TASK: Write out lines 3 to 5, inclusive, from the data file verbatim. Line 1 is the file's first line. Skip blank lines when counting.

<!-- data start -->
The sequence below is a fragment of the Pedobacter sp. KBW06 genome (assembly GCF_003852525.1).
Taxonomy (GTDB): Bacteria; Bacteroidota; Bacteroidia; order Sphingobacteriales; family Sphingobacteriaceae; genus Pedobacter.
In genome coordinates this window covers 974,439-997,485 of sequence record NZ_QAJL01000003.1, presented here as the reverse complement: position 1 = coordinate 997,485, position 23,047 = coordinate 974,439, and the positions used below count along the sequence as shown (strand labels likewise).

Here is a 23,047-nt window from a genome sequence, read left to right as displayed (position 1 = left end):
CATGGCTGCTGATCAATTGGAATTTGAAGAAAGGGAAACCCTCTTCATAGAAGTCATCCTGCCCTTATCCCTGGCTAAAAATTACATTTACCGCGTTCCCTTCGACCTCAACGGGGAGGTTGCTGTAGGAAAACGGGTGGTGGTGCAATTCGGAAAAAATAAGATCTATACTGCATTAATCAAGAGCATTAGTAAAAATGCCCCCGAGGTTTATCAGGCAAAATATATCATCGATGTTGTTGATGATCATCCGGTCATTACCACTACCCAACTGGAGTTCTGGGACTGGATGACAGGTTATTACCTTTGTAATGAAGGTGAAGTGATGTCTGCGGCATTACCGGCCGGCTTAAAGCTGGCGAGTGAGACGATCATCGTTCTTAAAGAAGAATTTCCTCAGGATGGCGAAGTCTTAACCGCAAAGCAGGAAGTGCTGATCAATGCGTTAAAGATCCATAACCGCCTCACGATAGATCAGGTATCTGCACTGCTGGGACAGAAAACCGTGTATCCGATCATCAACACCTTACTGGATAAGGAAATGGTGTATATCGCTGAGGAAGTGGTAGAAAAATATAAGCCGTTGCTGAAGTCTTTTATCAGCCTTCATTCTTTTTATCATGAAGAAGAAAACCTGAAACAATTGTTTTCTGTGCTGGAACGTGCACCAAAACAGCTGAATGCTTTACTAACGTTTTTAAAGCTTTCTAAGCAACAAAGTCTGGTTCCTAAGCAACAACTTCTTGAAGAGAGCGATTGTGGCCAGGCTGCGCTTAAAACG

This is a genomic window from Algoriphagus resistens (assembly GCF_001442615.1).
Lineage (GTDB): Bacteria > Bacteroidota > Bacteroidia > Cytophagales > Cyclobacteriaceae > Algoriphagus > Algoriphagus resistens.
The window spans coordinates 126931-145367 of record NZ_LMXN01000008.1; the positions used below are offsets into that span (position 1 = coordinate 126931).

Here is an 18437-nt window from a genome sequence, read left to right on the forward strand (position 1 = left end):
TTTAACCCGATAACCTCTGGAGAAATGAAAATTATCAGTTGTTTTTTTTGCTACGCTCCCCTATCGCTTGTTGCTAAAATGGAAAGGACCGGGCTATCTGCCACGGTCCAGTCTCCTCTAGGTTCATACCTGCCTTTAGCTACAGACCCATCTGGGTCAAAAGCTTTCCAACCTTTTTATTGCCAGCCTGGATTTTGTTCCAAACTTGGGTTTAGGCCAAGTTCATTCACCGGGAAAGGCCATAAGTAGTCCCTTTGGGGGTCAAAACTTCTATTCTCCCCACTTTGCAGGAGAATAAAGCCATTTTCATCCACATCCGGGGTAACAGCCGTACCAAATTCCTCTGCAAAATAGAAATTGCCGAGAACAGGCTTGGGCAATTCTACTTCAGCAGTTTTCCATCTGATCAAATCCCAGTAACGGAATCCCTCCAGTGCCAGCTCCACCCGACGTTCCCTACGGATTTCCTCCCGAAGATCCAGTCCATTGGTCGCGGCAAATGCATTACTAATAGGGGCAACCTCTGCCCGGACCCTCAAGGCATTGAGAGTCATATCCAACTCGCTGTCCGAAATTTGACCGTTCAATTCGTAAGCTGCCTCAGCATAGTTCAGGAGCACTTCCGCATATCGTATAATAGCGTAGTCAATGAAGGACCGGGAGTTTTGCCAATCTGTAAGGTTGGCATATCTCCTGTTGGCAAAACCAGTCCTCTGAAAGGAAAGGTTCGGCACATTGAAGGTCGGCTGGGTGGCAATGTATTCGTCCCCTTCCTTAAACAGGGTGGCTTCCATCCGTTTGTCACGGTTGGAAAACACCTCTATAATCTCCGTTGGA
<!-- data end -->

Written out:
In genome coordinates this window covers 974,439-997,485 of sequence record NZ_QAJL01000003.1, presented here as the reverse complement: position 1 = coordinate 997,485, position 23,047 = coordinate 974,439, and the positions used below count along the sequence as shown (strand labels likewise).

Here is a 23,047-nt window from a genome sequence, read left to right as displayed (position 1 = left end):
CATGGCTGCTGATCAATTGGAATTTGAAGAAAGGGAAACCCTCTTCATAGAAGTCATCCTGCCCTTATCCCTGGCTAAAAATTACATTTACCGCGTTCCCTTCGACCTCAACGGGGAGGTTGCTGTAGGAAAACGGGTGGTGGTGCAATTCGGAAAAAATAAGATCTATACTGCATTAATCAAGAGCATTAGTAAAAATGCCCCCGAGGTTTATCAGGCAAAATATATCATCGATGTTGTTGATGATCATCCGGTCATTACCACTACCCAACTGGAGTTCTGGGACTGGATGACAGGTTATTACCTTTGTAATGAAGGTGAAGTGATGTCTGCGGCATTACCGGCCGGCTTAAAGCTGGCGAGTGAGACGATCATCGTTCTTAAAGAAGAATTTCCTCAGGATGGCGAAGTCTTAACCGCAAAGCAGGAAGTGCTGATCAATGCGTTAAAGATCCATAACCGCCTCACGATAGATCAGGTATCTGCACTGCTGGGACAGAAAACCGTGTATCCGATCATCAACACCTTACTGGATAAGGAAATGGTGTATATCGCTGAGGAAGTGGTAGAAAAATATAAGCCGTTGCTGAAGTCTTTTATCAGCCTTCATTCTTTTTATCATGAAGAAGAAAACCTGAAACAATTGTTTTCTGTGCTGGAACGTGCACCAAAACAGCTGAATGCTTTACTAACGTTTTTAAAGCTTTCTAAGCAACAAAGTCTGGTTCCTAAGCAACAACTTCTTGAAGAGAGCGATTGTGGCCAGGCTGCGCTTAAAACG